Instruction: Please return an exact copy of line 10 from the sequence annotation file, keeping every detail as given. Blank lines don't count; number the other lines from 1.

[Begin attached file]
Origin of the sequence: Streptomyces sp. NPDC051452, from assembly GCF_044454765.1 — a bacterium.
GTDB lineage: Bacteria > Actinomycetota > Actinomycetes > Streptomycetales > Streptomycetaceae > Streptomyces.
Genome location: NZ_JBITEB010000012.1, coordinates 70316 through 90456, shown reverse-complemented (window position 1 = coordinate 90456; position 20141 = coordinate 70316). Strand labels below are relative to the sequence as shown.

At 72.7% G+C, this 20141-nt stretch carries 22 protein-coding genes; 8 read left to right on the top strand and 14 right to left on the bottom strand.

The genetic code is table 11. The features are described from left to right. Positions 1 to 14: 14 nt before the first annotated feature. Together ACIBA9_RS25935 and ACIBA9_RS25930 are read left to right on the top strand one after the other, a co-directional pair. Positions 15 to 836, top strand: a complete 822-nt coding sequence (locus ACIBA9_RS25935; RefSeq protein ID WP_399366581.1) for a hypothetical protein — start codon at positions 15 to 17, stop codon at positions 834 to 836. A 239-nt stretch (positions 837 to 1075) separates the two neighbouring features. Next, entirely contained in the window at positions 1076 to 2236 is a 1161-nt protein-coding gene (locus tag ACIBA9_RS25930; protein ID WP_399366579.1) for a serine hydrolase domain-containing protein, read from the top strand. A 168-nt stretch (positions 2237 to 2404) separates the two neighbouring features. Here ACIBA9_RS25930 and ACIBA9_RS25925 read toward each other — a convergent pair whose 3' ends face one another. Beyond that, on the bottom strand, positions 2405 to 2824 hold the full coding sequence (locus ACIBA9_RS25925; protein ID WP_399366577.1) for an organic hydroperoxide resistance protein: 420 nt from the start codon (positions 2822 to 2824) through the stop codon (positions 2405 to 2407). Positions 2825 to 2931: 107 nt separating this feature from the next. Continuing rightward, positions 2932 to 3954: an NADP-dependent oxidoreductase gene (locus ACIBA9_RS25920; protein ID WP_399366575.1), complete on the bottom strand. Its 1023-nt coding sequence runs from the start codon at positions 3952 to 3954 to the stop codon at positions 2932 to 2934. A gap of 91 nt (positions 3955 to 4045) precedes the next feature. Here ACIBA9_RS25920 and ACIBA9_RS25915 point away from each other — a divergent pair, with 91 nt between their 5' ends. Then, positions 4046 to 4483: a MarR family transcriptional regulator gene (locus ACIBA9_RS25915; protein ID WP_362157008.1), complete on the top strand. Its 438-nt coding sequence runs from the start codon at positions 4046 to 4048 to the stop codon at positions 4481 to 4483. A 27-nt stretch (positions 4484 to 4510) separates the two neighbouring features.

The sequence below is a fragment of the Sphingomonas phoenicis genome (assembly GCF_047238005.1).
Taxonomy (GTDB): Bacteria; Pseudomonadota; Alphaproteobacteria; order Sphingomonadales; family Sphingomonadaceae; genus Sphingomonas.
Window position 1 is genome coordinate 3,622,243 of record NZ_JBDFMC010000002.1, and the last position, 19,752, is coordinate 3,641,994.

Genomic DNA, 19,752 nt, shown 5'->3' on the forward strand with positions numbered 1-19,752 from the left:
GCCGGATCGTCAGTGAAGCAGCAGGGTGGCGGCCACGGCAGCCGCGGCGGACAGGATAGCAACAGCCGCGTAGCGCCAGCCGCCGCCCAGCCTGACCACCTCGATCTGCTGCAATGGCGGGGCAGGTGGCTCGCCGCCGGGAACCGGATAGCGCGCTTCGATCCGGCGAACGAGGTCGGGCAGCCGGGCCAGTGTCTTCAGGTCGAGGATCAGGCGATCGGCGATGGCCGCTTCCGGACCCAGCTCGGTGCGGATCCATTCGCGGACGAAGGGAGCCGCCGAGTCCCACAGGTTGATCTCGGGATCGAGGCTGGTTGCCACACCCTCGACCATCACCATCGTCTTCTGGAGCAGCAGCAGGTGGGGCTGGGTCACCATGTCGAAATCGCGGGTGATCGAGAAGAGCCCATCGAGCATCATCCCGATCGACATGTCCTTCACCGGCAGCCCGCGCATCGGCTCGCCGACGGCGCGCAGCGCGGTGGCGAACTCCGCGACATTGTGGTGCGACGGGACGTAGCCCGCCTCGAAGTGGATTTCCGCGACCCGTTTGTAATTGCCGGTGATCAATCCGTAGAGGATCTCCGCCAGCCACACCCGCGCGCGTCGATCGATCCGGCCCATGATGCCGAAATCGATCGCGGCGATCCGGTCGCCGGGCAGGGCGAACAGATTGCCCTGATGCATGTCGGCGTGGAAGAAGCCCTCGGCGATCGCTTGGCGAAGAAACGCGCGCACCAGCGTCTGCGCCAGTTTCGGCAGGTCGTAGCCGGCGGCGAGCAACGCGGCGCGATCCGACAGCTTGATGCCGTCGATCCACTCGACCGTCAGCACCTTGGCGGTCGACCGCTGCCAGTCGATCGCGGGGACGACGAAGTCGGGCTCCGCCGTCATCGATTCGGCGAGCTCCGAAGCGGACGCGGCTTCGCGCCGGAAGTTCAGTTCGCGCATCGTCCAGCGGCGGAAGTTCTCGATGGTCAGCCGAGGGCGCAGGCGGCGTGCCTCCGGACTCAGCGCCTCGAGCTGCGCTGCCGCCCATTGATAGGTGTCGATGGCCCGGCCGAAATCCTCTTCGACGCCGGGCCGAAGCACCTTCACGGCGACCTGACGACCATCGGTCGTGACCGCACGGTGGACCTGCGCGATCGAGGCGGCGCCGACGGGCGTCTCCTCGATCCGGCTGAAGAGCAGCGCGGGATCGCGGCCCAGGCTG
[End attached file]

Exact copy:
GCCGGATCGTCAGTGAAGCAGCAGGGTGGCGGCCACGGCAGCCGCGGCGGACAGGATAGCAACAGCCGCGTAGCGCCAGCCGCCGCCCAGCCTGACCACCTCGATCTGCTGCAATGGCGGGGCAGGTGGCTCGCCGCCGGGAACCGGATAGCGCGCTTCGATCCGGCGAACGAGGTCGGGCAGCCGGGCCAGTGTCTTCAGGTCGAGGATCAGGCGATCGGCGATGGCCGCTTCCGGACCCAGCTCGGTGCGGATCCATTCGCGGACGAAGGGAGCCGCCGAGTCCCACAGGTTGATCTCGGGATCGAGGCTGGTTGCCACACCCTCGACCATCACCATCGTCTTCTGGAGCAGCAGCAGGTGGGGCTGGGTCACCATGTCGAAATCGCGGGTGATCGAGAAGAGCCCATCGAGCATCATCCCGATCGACATGTCCTTCACCGGCAGCCCGCGCATCGGCTCGCCGACGGCGCGCAGCGCGGTGGCGAACTCCGCGACATTGTGGTGCGACGGGACGTAGCCCGCCTCGAAGTGGATTTCCGCGACCCGTTTGTAATTGCCGGTGATCAATCCGTAGAGGATCTCCGCCAGCCACACCCGCGCGCGTCGATCGATCCGGCCCATGATGCCGAAATCGATCGCGGCGATCCGGTCGCCGGGCAGGGCGAACAGATTGCCCTGATGCATGTCGGCGTGGAAGAAGCCCTCGGCGATCGCTTGGCGAAGAAACGCGCGCACCAGCGTCTGCGCCAGTTTCGGCAGGTCGTAGCCGGCGGCGAGCAACGCGGCGCGATCCGACAGCTTGATGCCGTCGATCCACTCGACCGTCAGCACCTTGGCGGTCGACCGCTGCCAGTCGATCGCGGGGACGACGAAGTCGGGCTCCGCCGTCATCGATTCGGCGAGCTCCGAAGCGGACGCGGCTTCGCGCCGGAAGTTCAGTTCGCGCATCGTCCAGCGGCGGAAGTTCTCGATGGTCAGCCGAGGGCGCAGGCGGCGTGCCTCCGGACTCAGCGCCTCGAGCTGCGCTGCCGCCCATTGATAGGTGTCGATGGCCCGGCCGAAATCCTCTTCGACGCCGGGCCGAAGCACCTTCACGGCGACCTGACGACCATCGGTCGTGACCGCACGGTGGACCTGCGCGATCGAGGCGGCGCCGACGGGCGTCTCCTCGATCCGGCTGAAGAGCAGCGCGGGATCGCGGCCCAGGCTG